IS WG 7.10.12
Installer Safety & Workforce Development Working Group
July 10, 2012
Joe Molitor, Sungevity
Heath Galloway, Sungevity
Karl Riedlinger, Solar City
Jesse Elliott, REC Solar
11:00 I. Welcome, Roll-Call, Anti-trust Statement
11:05 II. Review Training & Certification Chart & Factsheet
- purpose of chart and factsheet is to provide guidance to states and companies
- coordinate with state team to anticipate upcoming requirements
11:20 III. OSHA Safety Guidance Doc – Update – Christine
- outline tasks associated with installer/contractors in solar
- currently being reviewed by OSHA
11:25 IV. Installer Safety Seminar – Update – Christine
- renewed the Safety Management Seminar
- survey for members to respond – how will the project work best
11:30 V. Next Webinar – Sept. 27 - OSHA Certifications, etc.
- Dean McKenzie from federal OSHA will speak
- looking for a state OSHA representative
11:55 VI. New Topics & Comments from the Floor
11:58 VII. Next Meeting – August 1
12:00 VIII. Adjourn
The antitrust laws of the United States and the various states prohibit agreements, combinations and conspiracies in restraint of trade. Because trade associations are, by definition, combinations of competitors who meet together, it is particularly important to avoid inappropriate activities at these meetings or even the appearance of impropriety. Civil and criminal penalties can be and are imposed on violators, and antitrust claims can be brought by antitrust plaintiffs and prosecutors alike.
Some activities by competitors are deemed so pernicious and harmful that they are considered per se antitrust violations – it doesn’t matter whether the activities have a harmful effect on competition or not. These include price fixing, allocation of customers or territories, bid-rigging, and some forms of boycotts. Remember, too, that there are many features that go into pricing; agreements as to salaries paid, credit terms, and other factors that can directly impact price also are proscribed.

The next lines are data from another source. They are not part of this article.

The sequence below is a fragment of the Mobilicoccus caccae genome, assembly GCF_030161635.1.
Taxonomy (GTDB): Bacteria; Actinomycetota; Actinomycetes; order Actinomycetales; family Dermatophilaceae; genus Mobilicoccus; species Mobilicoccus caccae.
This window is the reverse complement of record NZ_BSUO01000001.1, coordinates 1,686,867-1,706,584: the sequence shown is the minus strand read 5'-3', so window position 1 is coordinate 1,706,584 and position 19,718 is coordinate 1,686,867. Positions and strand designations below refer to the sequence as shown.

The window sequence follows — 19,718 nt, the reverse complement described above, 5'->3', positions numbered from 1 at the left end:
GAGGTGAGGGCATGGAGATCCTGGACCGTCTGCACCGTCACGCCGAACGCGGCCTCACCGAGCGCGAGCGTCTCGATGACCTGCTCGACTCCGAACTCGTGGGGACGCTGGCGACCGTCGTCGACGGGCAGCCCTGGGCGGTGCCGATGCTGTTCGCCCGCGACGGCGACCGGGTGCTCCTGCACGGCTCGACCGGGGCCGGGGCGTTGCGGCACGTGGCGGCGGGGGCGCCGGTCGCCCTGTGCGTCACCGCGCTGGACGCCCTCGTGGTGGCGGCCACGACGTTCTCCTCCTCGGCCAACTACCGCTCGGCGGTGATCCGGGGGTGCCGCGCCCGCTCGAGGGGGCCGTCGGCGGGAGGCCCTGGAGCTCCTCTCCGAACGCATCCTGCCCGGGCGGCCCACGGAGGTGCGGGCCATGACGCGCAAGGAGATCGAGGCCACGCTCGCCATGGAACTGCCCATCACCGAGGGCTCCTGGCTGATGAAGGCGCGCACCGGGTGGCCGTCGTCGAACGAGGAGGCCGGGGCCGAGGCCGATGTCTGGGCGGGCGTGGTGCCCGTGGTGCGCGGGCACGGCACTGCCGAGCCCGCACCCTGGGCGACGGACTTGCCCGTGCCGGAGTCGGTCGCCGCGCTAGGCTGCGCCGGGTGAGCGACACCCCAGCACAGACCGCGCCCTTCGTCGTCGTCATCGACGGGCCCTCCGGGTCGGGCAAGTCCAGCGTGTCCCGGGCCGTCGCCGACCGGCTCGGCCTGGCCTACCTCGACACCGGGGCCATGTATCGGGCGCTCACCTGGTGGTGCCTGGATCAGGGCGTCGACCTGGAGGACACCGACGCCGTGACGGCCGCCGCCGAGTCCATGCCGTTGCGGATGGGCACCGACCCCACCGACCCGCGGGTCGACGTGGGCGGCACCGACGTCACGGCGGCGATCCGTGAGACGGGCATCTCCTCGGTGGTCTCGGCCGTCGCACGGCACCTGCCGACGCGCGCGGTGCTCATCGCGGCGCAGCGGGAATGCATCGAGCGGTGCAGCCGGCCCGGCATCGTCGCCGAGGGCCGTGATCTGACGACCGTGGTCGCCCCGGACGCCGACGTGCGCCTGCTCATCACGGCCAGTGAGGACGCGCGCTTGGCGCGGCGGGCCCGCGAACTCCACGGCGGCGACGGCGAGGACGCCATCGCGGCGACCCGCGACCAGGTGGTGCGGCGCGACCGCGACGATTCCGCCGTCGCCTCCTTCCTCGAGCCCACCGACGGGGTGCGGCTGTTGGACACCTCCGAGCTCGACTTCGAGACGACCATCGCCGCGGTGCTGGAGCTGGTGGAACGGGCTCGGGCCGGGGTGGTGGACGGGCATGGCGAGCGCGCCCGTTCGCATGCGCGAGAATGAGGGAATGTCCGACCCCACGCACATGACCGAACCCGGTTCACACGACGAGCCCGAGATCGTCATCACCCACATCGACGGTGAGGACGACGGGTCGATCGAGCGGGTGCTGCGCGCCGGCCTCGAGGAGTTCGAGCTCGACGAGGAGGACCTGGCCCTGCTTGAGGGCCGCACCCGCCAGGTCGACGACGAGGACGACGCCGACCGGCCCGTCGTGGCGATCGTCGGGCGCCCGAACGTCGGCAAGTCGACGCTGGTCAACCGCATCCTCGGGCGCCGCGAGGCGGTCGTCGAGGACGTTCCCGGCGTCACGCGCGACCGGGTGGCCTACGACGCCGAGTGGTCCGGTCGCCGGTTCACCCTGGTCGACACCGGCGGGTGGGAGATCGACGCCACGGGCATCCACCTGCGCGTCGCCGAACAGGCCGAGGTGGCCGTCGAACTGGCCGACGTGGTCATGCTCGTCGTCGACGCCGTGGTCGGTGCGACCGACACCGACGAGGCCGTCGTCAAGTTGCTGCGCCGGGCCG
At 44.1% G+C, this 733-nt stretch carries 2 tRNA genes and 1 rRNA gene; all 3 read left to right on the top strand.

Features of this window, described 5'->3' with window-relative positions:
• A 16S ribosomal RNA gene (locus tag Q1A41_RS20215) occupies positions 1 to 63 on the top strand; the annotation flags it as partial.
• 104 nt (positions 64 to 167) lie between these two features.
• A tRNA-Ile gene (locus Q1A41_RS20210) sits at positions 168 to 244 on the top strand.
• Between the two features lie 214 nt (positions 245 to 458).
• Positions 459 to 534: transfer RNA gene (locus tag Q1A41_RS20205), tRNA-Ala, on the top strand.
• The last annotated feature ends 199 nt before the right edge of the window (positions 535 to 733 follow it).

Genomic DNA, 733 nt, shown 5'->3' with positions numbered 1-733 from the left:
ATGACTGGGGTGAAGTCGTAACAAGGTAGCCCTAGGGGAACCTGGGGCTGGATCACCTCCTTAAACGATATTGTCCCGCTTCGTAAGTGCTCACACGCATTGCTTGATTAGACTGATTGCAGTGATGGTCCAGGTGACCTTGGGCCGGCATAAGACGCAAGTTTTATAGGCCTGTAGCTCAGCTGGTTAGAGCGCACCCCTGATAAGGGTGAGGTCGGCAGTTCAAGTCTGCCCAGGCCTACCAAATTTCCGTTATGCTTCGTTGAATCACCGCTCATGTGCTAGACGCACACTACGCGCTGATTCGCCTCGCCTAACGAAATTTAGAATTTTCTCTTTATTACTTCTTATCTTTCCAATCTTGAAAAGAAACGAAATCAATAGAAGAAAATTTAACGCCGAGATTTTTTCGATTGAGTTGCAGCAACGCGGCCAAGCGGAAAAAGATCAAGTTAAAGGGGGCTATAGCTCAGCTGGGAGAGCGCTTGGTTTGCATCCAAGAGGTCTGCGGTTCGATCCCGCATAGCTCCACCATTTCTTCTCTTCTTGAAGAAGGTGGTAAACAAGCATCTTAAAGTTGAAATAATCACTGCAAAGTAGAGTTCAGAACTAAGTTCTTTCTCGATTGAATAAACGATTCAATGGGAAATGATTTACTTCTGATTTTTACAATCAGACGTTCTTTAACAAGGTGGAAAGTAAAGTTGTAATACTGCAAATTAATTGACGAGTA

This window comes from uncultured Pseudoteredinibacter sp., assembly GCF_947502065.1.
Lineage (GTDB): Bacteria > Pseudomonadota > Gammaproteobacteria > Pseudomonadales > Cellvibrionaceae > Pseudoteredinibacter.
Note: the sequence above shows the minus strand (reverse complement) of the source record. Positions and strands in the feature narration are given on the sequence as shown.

Competitors should avoid discussing certain subjects when they are together — either at formal association meetings or in informal contacts with other industry members. With rare exceptions that should be made only upon the advice of counsel, there should never be discussion of the following topics at any association meeting:
- Any company’s individual prices or pricing policies, including: current and future prices, price increases or decreases; price stabilization; cash discounts; prices paid to input sources; credit terms; or what is a fair profit level;
- Terms of sale, warranties or contract provisions;
- Complaints to or about individual companies or competitors or other actions that might tend to hinder a competitor from competing fully and freely in any market; or discussions about whether to purchase from certain suppliers, sell to certain customers, or otherwise do business with certain entities (or trying to convince others to do the same);
- Division of customers, territories or locations;
- Specific R&D, sales or marketing plans, or any company’s confidential product, development or production strategies; or
- Data concerning fees, prices, production, sales, bids, costs, salaries, or credit, unless the data in question is exchanged and disclosed pursuant to a carefully-crafted plan that has been approved by counsel.
- Association meeting participants have an obligation to terminate any discussion, seek legal counsel’s advice, or, if necessary, terminate any meeting if the discussion might be construed to raise any antitrust risks.